Ms Abbott responds...
see previous postsHey AbbottHey Abbott Pt 2
Member of Parliament for Hackney North and Stoke Newington
HOUSE OF COMMONS, LONDON SW1A 0AA
24 Answering Service: (020) 7219 3000 Parliamentary Telephone: (020) 7219 4426
E-mail address: firstname.lastname@example.org Parliamentary Facsimile: (020) 7219 4964
18 May 2006
You contacted me about an article I wrote for a Jamaican newspaper about Nigeria. First let me apologise for taking so long to respond. We had local elections in Hackney at the beginning of this month and the campaign took up a great deal of my time.
Obviously I am sorry if my article caused offence. That certainly was not my intention. I realise that the title was quite provocative. But you will appreciate that I am not personally responsible for that.
But I am a little baffled by the response to the article. I wrote it after my second visit to Nigeria in the past six months. In preparation for both those visits I read widely about Nigeria. The issues that I raised in my article were: the fragility of Nigeria's democracy, corruption, religious strife in the North and the tragic situation in the Niger Delta due to oil pollution and the activities of Shell and other oil companies. And I know from my reading and research that these issues have been written about extensively by politicians, academics and journalists. Some of the judgements I have read from serious political scientists have been much harsher on Nigeria than anything in my article. So I could not have expected that, by merely discussing these issues, I would have excited the vitriolic response that I did.
Many people have taken offence at the comparison with Jamaica and speculated as to why I did not mention Jamaica's own serious problems with crime and violence. But the article is just one column from the regular weekly columns that I write for the paper. In other columns I have discussed at length Jamaica's own problems. The comparison with Jamaica was not meant to be slighting to Nigeria, but merely to engage the interest of Jamaican readers.
One of the issues that I raised was the attempt to alter the constitution to allow President Obasanjo to serve a third term. This was raised with me everywhere I went in Nigeria. After all my discussions I came to the conclusion that this would have undermined democracy in Nigeria so I was pleased to see that the Senate has voted the proposal down. But I do not see how it helps those struggling in Nigeria on this, and other human rights issues, to pour abuse on anyone who tries to discuss them.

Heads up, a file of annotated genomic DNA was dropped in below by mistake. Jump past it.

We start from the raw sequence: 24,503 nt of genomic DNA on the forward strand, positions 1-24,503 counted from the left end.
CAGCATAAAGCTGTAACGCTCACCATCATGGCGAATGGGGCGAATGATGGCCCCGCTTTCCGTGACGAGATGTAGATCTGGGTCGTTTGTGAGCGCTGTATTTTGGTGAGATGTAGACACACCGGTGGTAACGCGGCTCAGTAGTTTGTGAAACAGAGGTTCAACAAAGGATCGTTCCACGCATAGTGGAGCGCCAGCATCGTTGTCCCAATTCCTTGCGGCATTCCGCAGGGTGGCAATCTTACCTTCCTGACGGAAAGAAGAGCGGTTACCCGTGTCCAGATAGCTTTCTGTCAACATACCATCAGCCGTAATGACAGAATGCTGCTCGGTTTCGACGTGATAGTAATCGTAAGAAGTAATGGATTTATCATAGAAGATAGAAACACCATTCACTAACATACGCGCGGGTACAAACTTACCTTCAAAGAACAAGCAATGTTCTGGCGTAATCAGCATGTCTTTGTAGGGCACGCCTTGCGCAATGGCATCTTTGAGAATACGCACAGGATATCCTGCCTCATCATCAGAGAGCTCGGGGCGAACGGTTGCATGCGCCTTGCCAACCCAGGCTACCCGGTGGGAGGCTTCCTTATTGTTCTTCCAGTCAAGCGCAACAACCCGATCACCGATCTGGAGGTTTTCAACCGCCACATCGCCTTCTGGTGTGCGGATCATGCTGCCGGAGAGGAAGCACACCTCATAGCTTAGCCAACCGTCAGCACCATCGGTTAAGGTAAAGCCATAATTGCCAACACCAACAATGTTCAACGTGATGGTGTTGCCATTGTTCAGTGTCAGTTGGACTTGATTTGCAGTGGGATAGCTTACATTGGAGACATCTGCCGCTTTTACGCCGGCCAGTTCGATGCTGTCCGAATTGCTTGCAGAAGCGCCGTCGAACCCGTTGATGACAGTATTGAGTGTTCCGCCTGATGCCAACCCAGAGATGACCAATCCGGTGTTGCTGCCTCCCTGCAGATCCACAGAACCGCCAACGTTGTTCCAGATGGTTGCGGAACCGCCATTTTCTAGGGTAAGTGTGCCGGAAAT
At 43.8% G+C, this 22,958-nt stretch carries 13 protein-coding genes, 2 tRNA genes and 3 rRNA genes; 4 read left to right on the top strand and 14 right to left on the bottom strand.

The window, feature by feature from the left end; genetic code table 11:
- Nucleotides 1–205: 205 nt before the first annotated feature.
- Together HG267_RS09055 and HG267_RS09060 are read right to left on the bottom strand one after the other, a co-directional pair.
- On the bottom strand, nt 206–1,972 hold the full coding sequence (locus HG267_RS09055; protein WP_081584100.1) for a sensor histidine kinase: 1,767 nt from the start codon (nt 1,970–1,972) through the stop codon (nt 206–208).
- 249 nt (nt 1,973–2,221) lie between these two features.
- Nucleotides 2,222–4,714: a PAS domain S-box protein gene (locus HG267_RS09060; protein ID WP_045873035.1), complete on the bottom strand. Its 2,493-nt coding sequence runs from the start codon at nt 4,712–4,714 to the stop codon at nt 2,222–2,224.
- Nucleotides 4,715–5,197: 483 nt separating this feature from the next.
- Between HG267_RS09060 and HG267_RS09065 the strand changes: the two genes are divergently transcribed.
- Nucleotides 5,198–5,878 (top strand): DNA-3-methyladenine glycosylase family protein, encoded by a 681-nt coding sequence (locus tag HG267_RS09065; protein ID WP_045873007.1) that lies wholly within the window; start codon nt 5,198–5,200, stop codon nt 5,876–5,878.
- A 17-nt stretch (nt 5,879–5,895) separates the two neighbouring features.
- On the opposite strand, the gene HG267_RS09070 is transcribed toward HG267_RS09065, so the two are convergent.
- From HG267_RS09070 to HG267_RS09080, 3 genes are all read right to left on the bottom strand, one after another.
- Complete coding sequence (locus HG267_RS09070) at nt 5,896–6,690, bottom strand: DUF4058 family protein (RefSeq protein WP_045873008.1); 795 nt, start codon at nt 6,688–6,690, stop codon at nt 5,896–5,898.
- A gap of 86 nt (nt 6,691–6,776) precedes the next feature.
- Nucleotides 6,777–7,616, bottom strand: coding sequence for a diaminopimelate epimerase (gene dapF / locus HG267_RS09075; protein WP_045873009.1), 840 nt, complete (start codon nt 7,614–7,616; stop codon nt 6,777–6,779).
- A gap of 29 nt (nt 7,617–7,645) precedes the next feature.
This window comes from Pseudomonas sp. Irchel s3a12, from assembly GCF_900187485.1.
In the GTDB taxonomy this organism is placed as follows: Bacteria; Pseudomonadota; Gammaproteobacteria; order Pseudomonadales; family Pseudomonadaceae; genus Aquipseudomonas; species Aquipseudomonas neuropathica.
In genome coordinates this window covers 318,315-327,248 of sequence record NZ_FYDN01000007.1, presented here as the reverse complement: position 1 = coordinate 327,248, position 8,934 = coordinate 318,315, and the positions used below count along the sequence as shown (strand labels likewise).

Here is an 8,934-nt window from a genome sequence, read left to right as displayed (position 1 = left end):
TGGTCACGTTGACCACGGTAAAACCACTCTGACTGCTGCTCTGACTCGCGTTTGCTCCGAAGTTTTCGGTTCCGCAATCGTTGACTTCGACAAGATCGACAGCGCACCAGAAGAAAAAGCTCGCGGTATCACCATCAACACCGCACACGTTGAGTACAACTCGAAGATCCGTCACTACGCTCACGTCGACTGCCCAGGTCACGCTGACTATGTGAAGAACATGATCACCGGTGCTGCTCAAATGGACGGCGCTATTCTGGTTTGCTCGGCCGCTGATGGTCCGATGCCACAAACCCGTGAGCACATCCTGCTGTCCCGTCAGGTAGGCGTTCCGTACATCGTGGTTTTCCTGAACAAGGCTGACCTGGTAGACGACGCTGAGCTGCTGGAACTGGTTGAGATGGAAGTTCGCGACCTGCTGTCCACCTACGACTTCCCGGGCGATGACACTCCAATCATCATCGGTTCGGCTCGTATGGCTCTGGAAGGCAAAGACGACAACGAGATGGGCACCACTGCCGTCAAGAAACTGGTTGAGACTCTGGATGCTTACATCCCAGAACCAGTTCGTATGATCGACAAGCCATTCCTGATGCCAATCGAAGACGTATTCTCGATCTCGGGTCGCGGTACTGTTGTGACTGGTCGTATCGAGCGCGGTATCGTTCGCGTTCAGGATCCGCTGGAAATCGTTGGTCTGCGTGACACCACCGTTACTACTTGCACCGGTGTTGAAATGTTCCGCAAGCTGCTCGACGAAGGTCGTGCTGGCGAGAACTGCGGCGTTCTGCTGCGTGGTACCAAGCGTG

The most important thing is that I was criticising the Nigerian government and multi-national corporations, I was not attacking the ordinary people of Nigeria.
I am disturbed by how quickly some of my correspondents have assumed that I am anti-Nigerian and responded with an anti-Jamaican diatribe. I have been a political activist in Britain for thirty years. Everybody who knows me understands that the last thing that I am is anti-African.
However I have had some supportive letters from Nigerians. One of them quoted from the great Nigerian writer Chinua Achebe. I will leave you with this quote that comes from his novel "The Trouble with Nigeria"
"Quite clearly, patriotism is not going to be easy or comfortable in a country as badly run as Nigeria is. And this is not made any easier by the fact that no matter how badly a country may be run, there will always be some people whose personal, selfish interests are, in the short term at least, well served by the mismanagement and the social inequities…. Naturally, they will be extremely loud in their adulation of the country and its system and will be anxious to pass themselves off as patriots and to vilify those who disagree with them as troublemakers or even traitors. But doomed is the nation which permits such people to define patriotism for it"
With all best wishes
Diane Abbott MP
No wonder Ms Abbott is concerned even The Guardian has an article about it and an interesting quote from moi
"Another British Nigerian, in south London, wrote: 'We intend to mobilise and inform Nigerians in her constituency that she only represents the interests of "Jamaicans" and not of other nationalities."
'Think Jamaica is bad? Try Nigeria ... ' How Diane Abbott enraged a community
"Never be bullied into silence. Never allow yourself to be made a victim. Accept no one's definition of your life; define yourself." ~ Harvey Fiersteinget involved by sponsoring an African child today: